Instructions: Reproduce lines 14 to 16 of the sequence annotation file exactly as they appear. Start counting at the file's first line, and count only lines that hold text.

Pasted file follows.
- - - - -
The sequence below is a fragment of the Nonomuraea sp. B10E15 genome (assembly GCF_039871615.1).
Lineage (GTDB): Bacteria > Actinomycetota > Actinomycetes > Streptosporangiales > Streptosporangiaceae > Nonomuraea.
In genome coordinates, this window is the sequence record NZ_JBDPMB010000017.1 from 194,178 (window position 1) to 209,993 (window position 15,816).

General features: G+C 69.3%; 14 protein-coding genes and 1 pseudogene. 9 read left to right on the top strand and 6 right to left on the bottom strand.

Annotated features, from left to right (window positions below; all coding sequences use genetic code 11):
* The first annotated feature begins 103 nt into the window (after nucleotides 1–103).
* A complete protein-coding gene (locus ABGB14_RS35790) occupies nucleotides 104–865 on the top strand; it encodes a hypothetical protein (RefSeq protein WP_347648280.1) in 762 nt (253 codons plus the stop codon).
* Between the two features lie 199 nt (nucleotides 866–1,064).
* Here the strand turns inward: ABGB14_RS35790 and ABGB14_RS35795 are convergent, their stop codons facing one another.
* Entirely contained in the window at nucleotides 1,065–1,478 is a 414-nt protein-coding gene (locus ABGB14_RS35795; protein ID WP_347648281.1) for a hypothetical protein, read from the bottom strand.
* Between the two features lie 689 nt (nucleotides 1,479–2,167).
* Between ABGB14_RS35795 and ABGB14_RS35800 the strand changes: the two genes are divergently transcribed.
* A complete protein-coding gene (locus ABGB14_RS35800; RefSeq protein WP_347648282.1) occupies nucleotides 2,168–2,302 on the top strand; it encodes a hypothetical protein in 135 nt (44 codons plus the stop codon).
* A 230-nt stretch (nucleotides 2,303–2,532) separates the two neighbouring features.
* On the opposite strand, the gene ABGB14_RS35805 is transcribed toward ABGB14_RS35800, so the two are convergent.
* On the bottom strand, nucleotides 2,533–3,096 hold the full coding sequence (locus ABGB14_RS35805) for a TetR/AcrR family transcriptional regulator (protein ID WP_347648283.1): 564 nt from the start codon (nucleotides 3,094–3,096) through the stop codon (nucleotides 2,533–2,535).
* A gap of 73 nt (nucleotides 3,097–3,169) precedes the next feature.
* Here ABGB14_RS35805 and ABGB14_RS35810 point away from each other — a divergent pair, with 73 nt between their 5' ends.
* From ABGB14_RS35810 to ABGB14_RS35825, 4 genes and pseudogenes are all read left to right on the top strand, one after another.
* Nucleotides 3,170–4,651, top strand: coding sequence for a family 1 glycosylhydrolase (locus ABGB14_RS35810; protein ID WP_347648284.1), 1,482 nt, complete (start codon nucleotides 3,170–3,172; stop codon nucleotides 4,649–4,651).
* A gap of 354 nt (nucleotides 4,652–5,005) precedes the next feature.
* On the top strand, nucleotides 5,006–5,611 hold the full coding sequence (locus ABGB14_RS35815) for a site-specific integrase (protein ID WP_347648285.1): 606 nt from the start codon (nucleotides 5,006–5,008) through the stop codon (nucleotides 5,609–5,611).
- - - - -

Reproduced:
* A 230-nt stretch (nucleotides 2,303–2,532) separates the two neighbouring features.
* On the opposite strand, the gene ABGB14_RS35805 is transcribed toward ABGB14_RS35800, so the two are convergent.
* On the bottom strand, nucleotides 2,533–3,096 hold the full coding sequence (locus ABGB14_RS35805) for a TetR/AcrR family transcriptional regulator (protein ID WP_347648283.1): 564 nt from the start codon (nucleotides 3,094–3,096) through the stop codon (nucleotides 2,533–2,535).